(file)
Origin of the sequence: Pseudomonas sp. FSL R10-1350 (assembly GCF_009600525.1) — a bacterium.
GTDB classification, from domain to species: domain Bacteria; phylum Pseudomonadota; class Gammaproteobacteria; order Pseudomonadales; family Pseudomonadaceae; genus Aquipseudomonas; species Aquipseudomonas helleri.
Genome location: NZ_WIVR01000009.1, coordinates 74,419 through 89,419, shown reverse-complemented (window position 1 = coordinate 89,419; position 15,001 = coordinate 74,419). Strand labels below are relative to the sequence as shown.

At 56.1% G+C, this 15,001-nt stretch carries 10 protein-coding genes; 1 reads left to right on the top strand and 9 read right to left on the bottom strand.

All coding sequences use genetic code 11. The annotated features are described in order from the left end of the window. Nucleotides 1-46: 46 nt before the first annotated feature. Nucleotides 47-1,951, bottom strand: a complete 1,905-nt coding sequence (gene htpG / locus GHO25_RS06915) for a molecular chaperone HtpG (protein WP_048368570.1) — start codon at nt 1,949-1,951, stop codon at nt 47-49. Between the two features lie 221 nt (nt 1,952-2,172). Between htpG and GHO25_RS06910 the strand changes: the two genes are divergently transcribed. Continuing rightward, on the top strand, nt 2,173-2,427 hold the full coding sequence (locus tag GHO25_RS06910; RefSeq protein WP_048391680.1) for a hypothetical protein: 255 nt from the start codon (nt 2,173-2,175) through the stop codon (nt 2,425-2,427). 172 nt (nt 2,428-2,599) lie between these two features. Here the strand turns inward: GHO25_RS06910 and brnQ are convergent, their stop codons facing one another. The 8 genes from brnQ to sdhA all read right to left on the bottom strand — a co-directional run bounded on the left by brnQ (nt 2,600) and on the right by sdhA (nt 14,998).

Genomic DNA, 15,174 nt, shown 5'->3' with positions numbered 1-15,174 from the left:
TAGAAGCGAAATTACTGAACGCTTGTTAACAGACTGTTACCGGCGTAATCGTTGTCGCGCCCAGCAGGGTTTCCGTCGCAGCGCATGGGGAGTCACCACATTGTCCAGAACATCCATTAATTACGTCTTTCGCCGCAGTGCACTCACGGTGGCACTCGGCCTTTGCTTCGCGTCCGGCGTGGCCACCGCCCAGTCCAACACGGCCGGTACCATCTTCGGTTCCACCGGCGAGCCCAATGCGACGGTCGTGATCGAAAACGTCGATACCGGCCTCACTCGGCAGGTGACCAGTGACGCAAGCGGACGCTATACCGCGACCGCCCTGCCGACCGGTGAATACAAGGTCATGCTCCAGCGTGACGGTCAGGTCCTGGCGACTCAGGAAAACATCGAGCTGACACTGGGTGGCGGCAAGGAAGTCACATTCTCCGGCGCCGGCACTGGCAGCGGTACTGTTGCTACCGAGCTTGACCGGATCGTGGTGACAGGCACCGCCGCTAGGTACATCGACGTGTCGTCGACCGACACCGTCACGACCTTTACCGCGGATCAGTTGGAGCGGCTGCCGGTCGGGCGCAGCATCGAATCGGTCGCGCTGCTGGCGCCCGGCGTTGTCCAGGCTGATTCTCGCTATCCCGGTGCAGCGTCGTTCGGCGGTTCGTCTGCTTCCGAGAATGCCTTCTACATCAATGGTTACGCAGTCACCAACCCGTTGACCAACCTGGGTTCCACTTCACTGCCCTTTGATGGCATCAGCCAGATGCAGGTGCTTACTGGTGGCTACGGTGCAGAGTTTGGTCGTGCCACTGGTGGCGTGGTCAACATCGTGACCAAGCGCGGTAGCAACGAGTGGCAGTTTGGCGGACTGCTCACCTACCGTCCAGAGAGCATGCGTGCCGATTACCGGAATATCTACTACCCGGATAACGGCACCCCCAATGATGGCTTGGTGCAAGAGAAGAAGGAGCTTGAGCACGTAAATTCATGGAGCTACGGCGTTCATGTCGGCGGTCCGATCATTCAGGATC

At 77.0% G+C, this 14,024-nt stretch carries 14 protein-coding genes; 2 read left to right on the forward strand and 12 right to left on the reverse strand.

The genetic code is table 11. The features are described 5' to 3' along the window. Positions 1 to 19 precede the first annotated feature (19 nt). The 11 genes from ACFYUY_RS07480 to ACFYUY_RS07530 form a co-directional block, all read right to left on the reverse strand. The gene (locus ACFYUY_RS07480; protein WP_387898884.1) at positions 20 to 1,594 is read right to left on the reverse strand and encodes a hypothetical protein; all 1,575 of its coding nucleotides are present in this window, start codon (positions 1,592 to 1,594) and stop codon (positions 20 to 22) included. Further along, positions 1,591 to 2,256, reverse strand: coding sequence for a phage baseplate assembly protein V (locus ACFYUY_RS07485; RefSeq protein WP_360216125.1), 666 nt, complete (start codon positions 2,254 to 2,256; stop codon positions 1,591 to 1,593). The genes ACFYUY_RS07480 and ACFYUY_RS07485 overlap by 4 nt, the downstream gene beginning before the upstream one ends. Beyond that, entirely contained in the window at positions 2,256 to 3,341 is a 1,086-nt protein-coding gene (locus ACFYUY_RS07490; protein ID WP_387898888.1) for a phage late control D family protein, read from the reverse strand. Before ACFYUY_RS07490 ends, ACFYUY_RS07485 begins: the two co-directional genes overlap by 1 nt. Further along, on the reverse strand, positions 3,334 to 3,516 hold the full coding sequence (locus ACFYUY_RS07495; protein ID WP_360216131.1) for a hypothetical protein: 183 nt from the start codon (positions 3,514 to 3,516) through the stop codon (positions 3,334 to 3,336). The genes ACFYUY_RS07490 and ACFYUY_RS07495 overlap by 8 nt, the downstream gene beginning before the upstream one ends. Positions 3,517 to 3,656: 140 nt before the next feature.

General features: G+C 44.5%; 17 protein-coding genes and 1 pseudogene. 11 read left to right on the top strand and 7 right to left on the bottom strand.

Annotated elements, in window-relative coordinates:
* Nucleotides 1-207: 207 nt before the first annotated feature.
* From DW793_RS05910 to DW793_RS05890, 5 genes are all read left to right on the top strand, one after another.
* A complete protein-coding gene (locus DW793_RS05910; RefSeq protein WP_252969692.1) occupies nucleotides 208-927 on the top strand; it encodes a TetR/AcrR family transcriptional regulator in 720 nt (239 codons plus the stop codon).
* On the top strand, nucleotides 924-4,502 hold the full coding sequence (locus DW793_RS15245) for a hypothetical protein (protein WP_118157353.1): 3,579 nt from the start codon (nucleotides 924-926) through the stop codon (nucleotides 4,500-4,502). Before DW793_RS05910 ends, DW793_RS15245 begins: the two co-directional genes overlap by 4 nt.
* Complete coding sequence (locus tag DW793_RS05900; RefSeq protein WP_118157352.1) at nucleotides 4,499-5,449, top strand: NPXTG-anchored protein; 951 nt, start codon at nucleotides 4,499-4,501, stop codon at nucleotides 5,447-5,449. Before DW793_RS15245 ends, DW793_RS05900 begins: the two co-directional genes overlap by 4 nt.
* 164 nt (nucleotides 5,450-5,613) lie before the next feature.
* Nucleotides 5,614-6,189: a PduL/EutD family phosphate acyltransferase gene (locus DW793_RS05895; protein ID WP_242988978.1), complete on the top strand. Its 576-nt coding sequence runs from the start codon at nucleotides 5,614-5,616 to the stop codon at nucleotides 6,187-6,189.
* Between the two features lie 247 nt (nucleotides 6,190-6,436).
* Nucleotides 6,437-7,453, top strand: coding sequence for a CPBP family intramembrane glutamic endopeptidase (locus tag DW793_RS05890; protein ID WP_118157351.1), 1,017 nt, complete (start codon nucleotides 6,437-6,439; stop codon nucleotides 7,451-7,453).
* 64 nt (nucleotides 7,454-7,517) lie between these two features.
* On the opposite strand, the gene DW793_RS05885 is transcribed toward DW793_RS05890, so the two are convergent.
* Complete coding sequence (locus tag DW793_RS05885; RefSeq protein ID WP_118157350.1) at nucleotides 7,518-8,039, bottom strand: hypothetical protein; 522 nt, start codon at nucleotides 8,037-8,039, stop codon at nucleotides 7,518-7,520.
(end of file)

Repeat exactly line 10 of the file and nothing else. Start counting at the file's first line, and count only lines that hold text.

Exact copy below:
General features: G+C 44.5%; 17 protein-coding genes and 1 pseudogene. 11 read left to right on the top strand and 7 right to left on the bottom strand.